Almost all nurse respondents (96%) answered the positive outcomes open-ended questions. Three key areas were reported and categorized as patient, interdisciplinary team, and nursing outcomes. Patient outcomes included continuity and holistic care, advocacy, education, and increased satisfaction. The role promoted interdisciplinary collaboration and coordination, improved pain documentation, and increased opportunities for quality improvement and education. The APS role provided the opportunity for nurse-to-nurse consultation for difficult pain management issues. The APS nurse acted as a resource, disseminated research findings and provided staff nurses with ongoing education. The APS nurse also acted as a role model and advocated for greater accountability within nursing for pain management.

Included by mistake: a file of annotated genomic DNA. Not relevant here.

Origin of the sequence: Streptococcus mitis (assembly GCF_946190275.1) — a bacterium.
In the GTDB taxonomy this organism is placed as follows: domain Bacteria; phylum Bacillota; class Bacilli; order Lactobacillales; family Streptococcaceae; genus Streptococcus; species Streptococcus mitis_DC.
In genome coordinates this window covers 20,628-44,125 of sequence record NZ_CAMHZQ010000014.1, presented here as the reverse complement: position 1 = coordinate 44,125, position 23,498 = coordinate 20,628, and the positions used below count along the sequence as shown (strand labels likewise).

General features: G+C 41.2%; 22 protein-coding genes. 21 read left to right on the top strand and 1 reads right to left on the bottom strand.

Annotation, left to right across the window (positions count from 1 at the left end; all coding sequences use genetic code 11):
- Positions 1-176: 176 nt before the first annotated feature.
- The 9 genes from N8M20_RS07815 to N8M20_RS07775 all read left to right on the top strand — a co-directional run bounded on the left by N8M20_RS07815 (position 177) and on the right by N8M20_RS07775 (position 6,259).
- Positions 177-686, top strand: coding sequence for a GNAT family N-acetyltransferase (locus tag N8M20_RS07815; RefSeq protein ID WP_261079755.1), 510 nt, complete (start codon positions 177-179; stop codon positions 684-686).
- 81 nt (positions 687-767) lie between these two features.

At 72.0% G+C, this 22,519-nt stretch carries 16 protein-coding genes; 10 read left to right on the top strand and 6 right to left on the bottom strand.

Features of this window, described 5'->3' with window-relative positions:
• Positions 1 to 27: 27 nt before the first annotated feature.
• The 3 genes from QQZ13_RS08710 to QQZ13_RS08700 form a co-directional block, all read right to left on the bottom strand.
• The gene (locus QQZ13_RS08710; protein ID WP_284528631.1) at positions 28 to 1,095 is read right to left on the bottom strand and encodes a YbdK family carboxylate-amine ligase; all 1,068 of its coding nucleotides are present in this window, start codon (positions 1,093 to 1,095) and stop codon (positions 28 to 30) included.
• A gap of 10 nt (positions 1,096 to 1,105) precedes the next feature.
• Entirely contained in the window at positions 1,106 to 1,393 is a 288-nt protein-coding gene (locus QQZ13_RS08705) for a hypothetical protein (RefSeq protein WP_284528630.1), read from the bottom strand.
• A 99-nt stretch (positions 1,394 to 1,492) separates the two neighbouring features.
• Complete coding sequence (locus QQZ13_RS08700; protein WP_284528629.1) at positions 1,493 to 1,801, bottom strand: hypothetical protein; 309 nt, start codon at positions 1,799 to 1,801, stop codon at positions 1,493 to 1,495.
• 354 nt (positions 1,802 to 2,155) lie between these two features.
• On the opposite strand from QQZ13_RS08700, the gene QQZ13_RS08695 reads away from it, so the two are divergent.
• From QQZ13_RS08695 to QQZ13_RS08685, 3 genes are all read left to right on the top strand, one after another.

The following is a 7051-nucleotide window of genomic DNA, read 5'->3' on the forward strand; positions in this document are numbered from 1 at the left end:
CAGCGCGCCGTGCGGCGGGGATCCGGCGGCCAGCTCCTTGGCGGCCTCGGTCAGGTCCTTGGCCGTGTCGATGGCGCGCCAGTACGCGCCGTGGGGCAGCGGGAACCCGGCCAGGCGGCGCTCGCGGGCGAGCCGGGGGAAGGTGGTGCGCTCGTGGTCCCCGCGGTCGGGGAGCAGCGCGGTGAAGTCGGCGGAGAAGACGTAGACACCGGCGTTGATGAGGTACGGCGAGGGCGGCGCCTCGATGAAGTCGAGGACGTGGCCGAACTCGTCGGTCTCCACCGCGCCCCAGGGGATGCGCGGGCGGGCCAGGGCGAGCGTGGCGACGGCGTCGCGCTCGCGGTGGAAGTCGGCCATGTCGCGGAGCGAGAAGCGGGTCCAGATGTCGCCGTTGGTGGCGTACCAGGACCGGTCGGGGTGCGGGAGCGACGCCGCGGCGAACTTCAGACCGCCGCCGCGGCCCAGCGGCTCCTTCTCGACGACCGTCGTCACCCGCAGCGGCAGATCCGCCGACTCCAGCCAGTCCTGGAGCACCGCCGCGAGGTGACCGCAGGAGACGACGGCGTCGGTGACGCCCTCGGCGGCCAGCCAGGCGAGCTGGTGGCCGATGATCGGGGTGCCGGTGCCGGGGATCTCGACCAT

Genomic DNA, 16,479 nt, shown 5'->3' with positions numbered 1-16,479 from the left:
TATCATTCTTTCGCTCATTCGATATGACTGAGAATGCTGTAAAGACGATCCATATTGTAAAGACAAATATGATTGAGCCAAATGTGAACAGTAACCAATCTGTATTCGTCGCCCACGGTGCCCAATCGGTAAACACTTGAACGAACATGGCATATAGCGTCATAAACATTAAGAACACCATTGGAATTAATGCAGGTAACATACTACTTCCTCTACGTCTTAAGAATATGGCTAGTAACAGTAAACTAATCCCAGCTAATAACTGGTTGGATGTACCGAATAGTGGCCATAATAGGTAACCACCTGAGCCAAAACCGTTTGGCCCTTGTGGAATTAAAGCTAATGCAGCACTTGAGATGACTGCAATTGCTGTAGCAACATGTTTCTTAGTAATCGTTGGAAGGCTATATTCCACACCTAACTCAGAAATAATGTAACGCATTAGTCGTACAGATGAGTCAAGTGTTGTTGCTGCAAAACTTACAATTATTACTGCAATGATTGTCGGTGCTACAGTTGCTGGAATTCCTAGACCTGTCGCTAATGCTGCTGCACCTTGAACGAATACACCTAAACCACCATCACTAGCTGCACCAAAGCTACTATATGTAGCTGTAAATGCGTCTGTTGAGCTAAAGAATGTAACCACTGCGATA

The CNA advocates that ANP requires post-basic education and expertise in a specialized area of nursing and meshes the roles of practitioner, educator, consultant, and researcher while providing leadership. 12 ANP competencies fall within clinical, research, leadership, collaborative, and change-agent domains. We found the role of ANP in pain management to be evolving throughout Canada. Two thirds of the nurse respondents were master’s prepared or completing this degree and specialized in acute pain management. The small sample size and lack of registry for APNs working in pain management throughout Canada also reflects this evolution and are two limitations of this study. As a result of this study, nurses throughout Canada who specialize in pain management now meet through a Web-based e-mail group. The authors suggest that this group continue to build and include any new APNs. A similar Web-based group is also being developed for acute care nurse practitioners to share information and discuss clinical practice issues. Both of these initiatives have provided excellent resources and support for evolving roles in ANP, and they continue to grow.